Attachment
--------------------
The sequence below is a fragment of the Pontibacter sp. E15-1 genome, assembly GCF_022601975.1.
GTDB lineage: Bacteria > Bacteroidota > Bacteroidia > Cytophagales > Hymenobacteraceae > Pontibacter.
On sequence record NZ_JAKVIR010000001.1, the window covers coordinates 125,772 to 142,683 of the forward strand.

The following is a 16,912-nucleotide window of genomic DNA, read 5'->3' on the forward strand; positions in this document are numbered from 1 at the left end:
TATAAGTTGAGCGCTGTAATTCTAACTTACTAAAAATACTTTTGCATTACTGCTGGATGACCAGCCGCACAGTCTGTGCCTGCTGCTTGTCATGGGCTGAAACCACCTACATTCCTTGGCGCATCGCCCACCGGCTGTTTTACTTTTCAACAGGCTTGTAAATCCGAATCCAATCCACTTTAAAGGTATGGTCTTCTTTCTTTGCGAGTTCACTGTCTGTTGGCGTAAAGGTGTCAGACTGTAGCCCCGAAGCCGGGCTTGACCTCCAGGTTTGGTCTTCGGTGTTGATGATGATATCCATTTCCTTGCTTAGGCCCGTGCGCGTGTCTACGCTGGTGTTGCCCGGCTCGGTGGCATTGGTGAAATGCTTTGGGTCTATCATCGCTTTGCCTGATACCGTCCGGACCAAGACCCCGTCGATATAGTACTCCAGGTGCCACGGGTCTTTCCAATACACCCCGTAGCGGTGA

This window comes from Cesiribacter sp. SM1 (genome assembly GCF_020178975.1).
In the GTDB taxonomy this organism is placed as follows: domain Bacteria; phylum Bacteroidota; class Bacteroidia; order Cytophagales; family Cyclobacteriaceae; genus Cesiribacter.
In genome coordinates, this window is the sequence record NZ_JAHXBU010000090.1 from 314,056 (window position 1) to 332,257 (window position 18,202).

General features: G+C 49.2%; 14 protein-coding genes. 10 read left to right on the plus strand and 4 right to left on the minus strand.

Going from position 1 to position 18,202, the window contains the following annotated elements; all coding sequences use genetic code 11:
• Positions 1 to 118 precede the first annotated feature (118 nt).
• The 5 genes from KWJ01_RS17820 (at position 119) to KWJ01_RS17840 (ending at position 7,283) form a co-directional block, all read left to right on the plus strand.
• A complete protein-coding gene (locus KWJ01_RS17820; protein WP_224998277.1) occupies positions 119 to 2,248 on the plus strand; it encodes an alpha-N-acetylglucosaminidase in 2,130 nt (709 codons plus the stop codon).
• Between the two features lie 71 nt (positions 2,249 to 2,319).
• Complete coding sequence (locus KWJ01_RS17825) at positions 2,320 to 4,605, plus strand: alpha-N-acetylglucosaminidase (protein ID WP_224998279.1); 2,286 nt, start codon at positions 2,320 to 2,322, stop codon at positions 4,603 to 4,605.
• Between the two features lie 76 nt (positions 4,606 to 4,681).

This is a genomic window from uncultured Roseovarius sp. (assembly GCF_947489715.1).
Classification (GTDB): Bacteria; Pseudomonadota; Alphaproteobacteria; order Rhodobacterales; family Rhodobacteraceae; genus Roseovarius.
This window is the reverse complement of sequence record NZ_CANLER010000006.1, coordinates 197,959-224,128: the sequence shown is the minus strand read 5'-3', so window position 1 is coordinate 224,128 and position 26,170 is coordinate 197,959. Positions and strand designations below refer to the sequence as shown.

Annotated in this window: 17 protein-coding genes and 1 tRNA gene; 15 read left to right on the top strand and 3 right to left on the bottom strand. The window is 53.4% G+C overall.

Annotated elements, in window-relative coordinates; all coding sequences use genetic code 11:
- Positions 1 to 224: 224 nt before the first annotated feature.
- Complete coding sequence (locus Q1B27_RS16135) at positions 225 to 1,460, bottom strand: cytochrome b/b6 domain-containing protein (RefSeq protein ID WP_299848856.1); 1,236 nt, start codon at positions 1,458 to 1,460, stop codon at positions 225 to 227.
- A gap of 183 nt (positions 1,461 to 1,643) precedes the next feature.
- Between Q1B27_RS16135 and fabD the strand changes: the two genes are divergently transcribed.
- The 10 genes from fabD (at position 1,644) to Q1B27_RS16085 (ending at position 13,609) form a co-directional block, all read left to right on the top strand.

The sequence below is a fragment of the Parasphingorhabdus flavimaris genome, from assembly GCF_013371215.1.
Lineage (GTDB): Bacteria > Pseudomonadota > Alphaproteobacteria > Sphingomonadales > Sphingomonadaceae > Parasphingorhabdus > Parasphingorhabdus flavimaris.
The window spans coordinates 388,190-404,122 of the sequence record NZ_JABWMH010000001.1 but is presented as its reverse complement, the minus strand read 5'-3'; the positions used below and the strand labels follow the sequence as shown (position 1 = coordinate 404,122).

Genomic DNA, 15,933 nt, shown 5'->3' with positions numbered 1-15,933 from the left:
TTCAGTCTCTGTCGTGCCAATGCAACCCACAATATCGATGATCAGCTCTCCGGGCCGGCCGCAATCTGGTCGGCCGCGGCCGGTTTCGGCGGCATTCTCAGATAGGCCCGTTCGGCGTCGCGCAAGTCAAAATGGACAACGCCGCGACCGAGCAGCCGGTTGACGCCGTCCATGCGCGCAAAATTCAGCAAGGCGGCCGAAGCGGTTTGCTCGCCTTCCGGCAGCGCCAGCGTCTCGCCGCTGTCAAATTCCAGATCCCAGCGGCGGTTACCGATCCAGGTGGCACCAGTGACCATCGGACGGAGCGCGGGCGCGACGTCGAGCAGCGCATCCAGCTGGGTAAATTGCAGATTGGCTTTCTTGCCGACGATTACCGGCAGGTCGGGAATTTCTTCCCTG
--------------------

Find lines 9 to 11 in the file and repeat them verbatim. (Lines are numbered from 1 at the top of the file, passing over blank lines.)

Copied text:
General features: G+C 49.2%; 14 protein-coding genes. 10 read left to right on the plus strand and 4 right to left on the minus strand.

Going from position 1 to position 18,202, the window contains the following annotated elements; all coding sequences use genetic code 11:
• Positions 1 to 118 precede the first annotated feature (118 nt).